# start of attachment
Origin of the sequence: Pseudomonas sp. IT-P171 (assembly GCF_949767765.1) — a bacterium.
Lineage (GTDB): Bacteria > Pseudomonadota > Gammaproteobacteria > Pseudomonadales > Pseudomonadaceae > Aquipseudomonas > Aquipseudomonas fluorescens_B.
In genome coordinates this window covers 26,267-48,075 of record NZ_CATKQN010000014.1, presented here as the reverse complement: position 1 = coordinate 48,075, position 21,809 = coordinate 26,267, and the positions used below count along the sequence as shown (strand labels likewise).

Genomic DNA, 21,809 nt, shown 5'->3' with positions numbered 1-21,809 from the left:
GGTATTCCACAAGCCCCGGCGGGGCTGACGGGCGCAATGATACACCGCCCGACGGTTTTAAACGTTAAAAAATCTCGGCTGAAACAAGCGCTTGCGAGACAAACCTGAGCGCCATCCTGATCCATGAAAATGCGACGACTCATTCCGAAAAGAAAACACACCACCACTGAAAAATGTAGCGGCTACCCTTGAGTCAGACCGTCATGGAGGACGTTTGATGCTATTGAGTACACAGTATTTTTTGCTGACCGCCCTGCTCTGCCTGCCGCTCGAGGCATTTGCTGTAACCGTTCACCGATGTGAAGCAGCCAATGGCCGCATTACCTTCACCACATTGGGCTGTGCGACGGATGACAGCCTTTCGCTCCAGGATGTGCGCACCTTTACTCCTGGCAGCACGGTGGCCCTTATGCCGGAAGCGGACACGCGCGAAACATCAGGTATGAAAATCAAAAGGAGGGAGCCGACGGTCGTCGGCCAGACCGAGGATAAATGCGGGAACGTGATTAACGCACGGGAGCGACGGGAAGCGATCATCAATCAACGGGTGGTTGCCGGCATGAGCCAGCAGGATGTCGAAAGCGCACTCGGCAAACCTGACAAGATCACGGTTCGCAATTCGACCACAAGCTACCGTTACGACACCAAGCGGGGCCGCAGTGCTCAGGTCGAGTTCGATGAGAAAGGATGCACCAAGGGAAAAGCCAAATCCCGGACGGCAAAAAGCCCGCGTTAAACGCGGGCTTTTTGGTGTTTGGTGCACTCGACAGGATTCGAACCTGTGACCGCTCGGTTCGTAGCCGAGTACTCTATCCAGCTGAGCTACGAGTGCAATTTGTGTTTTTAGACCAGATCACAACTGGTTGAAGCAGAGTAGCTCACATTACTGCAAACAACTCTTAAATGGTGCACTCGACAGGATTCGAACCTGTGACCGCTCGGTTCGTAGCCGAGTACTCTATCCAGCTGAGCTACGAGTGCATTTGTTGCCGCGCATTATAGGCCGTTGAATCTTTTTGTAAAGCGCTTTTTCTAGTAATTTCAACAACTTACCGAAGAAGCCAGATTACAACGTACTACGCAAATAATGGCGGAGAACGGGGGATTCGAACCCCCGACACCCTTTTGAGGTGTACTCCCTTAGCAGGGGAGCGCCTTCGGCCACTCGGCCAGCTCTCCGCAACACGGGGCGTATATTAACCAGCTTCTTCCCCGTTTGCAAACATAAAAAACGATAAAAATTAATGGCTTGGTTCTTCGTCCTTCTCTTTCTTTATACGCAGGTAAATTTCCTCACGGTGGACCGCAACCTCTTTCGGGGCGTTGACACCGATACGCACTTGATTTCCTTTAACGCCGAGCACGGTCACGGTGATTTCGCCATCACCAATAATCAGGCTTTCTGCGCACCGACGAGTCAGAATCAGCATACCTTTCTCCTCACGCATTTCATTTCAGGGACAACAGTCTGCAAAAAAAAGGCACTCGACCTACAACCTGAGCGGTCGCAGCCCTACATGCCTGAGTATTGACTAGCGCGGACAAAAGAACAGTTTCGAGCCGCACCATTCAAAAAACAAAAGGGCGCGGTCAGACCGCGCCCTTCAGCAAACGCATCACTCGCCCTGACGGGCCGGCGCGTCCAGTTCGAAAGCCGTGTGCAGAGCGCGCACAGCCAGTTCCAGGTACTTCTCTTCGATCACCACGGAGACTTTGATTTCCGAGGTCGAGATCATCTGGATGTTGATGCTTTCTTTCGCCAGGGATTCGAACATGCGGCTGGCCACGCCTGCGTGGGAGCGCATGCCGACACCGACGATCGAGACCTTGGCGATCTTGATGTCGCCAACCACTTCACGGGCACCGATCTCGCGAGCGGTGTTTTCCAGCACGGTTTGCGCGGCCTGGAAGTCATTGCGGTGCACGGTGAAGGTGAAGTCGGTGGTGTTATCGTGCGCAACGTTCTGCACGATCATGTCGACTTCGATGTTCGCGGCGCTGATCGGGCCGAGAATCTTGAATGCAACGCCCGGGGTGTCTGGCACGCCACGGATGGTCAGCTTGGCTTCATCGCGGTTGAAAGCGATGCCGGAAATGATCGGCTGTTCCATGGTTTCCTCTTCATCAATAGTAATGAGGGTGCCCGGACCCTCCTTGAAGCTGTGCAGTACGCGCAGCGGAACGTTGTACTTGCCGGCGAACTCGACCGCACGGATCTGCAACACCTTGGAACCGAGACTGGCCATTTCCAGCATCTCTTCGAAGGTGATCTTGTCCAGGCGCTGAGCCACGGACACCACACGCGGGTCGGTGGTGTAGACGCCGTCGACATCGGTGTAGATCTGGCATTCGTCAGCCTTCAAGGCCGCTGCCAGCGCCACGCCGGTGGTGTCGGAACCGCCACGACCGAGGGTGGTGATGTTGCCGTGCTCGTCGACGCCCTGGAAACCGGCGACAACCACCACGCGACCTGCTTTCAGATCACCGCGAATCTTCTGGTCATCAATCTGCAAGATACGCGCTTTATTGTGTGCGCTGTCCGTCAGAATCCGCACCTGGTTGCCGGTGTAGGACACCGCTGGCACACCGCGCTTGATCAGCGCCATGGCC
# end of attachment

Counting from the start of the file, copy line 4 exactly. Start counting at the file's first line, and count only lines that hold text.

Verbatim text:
Genomic DNA, 21,809 nt, shown 5'->3' with positions numbered 1-21,809 from the left: